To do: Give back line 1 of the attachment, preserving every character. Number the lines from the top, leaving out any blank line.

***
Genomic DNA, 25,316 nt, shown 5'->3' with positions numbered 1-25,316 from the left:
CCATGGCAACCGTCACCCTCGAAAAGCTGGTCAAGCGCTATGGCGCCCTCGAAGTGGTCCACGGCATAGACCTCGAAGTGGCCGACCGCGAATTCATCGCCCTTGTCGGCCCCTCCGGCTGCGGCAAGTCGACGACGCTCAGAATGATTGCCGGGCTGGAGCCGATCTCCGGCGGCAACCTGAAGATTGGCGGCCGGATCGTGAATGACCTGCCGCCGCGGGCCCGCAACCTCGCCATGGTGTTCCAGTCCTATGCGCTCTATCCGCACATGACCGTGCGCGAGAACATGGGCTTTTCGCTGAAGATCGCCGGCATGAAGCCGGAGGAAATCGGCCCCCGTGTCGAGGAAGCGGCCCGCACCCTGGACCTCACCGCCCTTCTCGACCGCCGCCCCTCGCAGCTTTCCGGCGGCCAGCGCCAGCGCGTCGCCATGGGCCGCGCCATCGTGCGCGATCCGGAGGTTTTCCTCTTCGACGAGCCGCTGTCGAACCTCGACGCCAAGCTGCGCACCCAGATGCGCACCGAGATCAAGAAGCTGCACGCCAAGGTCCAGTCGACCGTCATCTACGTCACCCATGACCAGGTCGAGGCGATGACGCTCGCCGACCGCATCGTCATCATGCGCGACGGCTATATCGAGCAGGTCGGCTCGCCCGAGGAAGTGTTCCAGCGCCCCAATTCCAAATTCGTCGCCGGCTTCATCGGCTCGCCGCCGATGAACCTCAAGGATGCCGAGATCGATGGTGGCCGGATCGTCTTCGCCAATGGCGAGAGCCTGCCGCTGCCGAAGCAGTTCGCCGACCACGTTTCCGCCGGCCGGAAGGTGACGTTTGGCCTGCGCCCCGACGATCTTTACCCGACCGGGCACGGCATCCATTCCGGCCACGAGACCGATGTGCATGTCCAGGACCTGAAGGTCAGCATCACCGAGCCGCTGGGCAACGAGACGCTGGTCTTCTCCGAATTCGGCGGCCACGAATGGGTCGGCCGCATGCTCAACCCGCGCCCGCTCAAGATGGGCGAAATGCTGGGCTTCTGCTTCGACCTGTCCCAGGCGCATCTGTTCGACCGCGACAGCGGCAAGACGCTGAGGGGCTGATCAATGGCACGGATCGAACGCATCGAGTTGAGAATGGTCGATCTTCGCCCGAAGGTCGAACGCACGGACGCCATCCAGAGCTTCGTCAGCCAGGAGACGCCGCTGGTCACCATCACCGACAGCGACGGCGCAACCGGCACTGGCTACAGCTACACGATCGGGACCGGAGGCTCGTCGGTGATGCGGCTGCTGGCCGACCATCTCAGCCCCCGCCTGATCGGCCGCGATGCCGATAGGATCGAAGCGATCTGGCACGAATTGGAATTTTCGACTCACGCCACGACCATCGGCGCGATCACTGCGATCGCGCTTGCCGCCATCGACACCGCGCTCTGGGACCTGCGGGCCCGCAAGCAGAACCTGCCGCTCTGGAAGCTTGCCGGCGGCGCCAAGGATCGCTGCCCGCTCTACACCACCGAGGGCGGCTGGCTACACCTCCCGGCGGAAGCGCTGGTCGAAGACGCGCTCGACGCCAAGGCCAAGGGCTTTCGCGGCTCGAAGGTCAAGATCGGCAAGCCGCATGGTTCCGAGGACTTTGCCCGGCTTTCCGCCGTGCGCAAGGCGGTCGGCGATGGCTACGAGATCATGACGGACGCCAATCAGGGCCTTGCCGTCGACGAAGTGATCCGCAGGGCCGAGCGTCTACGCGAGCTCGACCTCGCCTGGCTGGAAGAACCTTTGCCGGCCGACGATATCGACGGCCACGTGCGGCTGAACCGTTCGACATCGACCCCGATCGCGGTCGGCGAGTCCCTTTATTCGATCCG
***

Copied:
Genomic DNA, 25,316 nt, shown 5'->3' with positions numbered 1-25,316 from the left: